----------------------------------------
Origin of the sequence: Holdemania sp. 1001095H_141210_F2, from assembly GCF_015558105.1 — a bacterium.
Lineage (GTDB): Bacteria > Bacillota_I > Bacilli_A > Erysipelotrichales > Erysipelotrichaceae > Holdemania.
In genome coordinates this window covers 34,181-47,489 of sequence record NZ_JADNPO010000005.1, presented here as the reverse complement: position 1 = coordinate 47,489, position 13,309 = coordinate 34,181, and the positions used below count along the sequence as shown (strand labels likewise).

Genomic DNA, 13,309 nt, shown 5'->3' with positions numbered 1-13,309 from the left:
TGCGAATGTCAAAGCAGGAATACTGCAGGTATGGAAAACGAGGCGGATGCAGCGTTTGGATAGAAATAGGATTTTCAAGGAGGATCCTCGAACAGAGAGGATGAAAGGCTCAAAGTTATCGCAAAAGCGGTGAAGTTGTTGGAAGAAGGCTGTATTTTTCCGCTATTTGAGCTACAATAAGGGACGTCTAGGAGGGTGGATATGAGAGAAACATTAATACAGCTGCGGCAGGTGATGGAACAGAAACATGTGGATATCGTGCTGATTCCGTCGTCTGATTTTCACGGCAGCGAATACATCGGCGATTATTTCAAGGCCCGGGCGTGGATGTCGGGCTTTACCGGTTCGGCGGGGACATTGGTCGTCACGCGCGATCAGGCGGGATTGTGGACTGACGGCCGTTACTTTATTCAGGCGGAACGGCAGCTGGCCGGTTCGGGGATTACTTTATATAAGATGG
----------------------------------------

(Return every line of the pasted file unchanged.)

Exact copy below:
Origin of the sequence: Holdemania sp. 1001095H_141210_F2, from assembly GCF_015558105.1 — a bacterium.
Lineage (GTDB): Bacteria > Bacillota_I > Bacilli_A > Erysipelotrichales > Erysipelotrichaceae > Holdemania.
In genome coordinates this window covers 34,181-47,489 of sequence record NZ_JADNPO010000005.1, presented here as the reverse complement: position 1 = coordinate 47,489, position 13,309 = coordinate 34,181, and the positions used below count along the sequence as shown (strand labels likewise).

Genomic DNA, 13,309 nt, shown 5'->3' with positions numbered 1-13,309 from the left:
TGCGAATGTCAAAGCAGGAATACTGCAGGTATGGAAAACGAGGCGGATGCAGCGTTTGGATAGAAATAGGATTTTCAAGGAGGATCCTCGAACAGAGAGGATGAAAGGCTCAAAGTTATCGCAAAAGCGGTGAAGTTGTTGGAAGAAGGCTGTATTTTTCCGCTATTTGAGCTACAATAAGGGACGTCTAGGAGGGTGGATATGAGAGAAACATTAATACAGCTGCGGCAGGTGATGGAACAGAAACATGTGGATATCGTGCTGATTCCGTCGTCTGATTTTCACGGCAGCGAATACATCGGCGATTATTTCAAGGCCCGGGCGTGGATGTCGGGCTTTACCGGTTCGGCGGGGACATTGGTCGTCACGCGCGATCAGGCGGGATTGTGGACTGACGGCCGTTACTTTATTCAGGCGGAACGGCAGCTGGCCGGTTCGGGGATTACTTTATATAAGATGG